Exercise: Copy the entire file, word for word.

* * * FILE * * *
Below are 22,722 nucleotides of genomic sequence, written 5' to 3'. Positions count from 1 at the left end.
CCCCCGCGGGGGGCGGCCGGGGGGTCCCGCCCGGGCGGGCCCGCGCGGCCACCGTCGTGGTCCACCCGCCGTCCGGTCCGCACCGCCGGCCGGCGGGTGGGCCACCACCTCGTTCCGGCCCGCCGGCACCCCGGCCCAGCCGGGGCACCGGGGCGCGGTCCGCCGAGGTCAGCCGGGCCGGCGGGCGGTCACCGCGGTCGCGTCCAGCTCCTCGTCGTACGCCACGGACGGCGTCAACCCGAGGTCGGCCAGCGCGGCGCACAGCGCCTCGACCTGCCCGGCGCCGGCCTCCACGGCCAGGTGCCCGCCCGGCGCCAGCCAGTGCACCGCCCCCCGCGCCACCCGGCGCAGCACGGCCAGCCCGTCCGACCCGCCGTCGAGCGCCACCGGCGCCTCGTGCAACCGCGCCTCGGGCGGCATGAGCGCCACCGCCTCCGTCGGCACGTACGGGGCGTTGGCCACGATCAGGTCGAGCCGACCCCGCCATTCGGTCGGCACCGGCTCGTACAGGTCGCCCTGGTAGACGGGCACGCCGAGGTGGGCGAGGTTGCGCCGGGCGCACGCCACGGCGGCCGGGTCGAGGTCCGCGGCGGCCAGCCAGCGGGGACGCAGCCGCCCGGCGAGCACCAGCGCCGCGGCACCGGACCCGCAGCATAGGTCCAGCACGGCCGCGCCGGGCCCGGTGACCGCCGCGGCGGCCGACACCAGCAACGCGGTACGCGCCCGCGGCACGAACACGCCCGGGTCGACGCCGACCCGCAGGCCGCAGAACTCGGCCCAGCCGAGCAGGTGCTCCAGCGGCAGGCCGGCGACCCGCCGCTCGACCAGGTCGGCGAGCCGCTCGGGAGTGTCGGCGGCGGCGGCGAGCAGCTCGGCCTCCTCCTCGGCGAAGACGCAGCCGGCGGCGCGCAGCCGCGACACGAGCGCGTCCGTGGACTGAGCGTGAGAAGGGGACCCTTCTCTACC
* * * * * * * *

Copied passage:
Below are 22,722 nucleotides of genomic sequence, written 5' to 3'. Positions count from 1 at the left end.
CCCCCGCGGGGGGCGGCCGGGGGGTCCCGCCCGGGCGGGCCCGCGCGGCCACCGTCGTGGTCCACCCGCCGTCCGGTCCGCACCGCCGGCCGGCGGGTGGGCCACCACCTCGTTCCGGCCCGCCGGCACCCCGGCCCAGCCGGGGCACCGGGGCGCGGTCCGCCGAGGTCAGCCGGGCCGGCGGGCGGTCACCGCGGTCGCGTCCAGCTCCTCGTCGTACGCCACGGACGGCGTCAACCCGAGGTCGGCCAGCGCGGCGCACAGCGCCTCGACCTGCCCGGCGCCGGCCTCCACGGCCAGGTGCCCGCCCGGCGCCAGCCAGTGCACCGCCCCCCGCGCCACCCGGCGCAGCACGGCCAGCCCGTCCGACCCGCCGTCGAGCGCCACCGGCGCCTCGTGCAACCGCGCCTCGGGCGGCATGAGCGCCACCGCCTCCGTCGGCACGTACGGGGCGTTGGCCACGATCAGGTCGAGCCGACCCCGCCATTCGGTCGGCACCGGCTCGTACAGGTCGCCCTGGTAGACGGGCACGCCGAGGTGGGCGAGGTTGCGCCGGGCGCACGCCACGGCGGCCGGGTCGAGGTCCGCGGCGGCCAGCCAGCGGGGACGCAGCCGCCCGGCGAGCACCAGCGCCGCGGCACCGGACCCGCAGCATAGGTCCAGCACGGCCGCGCCGGGCCCGGTGACCGCCGCGGCGGCCGACACCAGCAACGCGGTACGCGCCCGCGGCACGAACACGCCCGGGTCGACGCCGACCCGCAGGCCGCAGAACTCGGCCCAGCCGAGCAGGTGCTCCAGCGGCAGGCCGGCGACCCGCCGCTCGACCAGGTCGGCGAGCCGCTCGGGAGTGTCGGCGGCGGCGGCGAGCAGCTCGGCCTCCTCCTCGGCGAAGACGCAGCCGGCGGCGCGCAGCCGCGACACGAGCGCGTCCGTGGACTGAGCGTGAGAAGGGGACCCTTCTCTACC